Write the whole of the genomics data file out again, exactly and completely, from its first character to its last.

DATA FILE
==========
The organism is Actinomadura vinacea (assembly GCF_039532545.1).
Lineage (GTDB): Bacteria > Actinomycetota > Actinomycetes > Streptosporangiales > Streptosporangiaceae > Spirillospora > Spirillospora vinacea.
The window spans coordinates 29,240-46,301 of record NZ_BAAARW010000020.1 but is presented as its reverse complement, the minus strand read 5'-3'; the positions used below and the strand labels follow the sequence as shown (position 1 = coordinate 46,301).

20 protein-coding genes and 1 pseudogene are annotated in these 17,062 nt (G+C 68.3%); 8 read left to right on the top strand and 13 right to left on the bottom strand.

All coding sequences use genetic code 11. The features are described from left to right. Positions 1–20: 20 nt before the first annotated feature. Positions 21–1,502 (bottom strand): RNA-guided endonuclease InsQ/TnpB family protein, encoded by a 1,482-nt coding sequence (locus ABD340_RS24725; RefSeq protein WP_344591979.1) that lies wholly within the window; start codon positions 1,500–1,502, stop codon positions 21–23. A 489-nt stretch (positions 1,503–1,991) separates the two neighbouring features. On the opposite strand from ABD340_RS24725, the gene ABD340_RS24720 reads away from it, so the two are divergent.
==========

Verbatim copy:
The organism is Actinomadura vinacea (assembly GCF_039532545.1).
Lineage (GTDB): Bacteria > Actinomycetota > Actinomycetes > Streptosporangiales > Streptosporangiaceae > Spirillospora > Spirillospora vinacea.
The window spans coordinates 29,240-46,301 of record NZ_BAAARW010000020.1 but is presented as its reverse complement, the minus strand read 5'-3'; the positions used below and the strand labels follow the sequence as shown (position 1 = coordinate 46,301).

20 protein-coding genes and 1 pseudogene are annotated in these 17,062 nt (G+C 68.3%); 8 read left to right on the top strand and 13 right to left on the bottom strand.

All coding sequences use genetic code 11. The features are described from left to right. Positions 1–20: 20 nt before the first annotated feature. Positions 21–1,502 (bottom strand): RNA-guided endonuclease InsQ/TnpB family protein, encoded by a 1,482-nt coding sequence (locus ABD340_RS24725; RefSeq protein WP_344591979.1) that lies wholly within the window; start codon positions 1,500–1,502, stop codon positions 21–23. A 489-nt stretch (positions 1,503–1,991) separates the two neighbouring features. On the opposite strand from ABD340_RS24725, the gene ABD340_RS24720 reads away from it, so the two are divergent.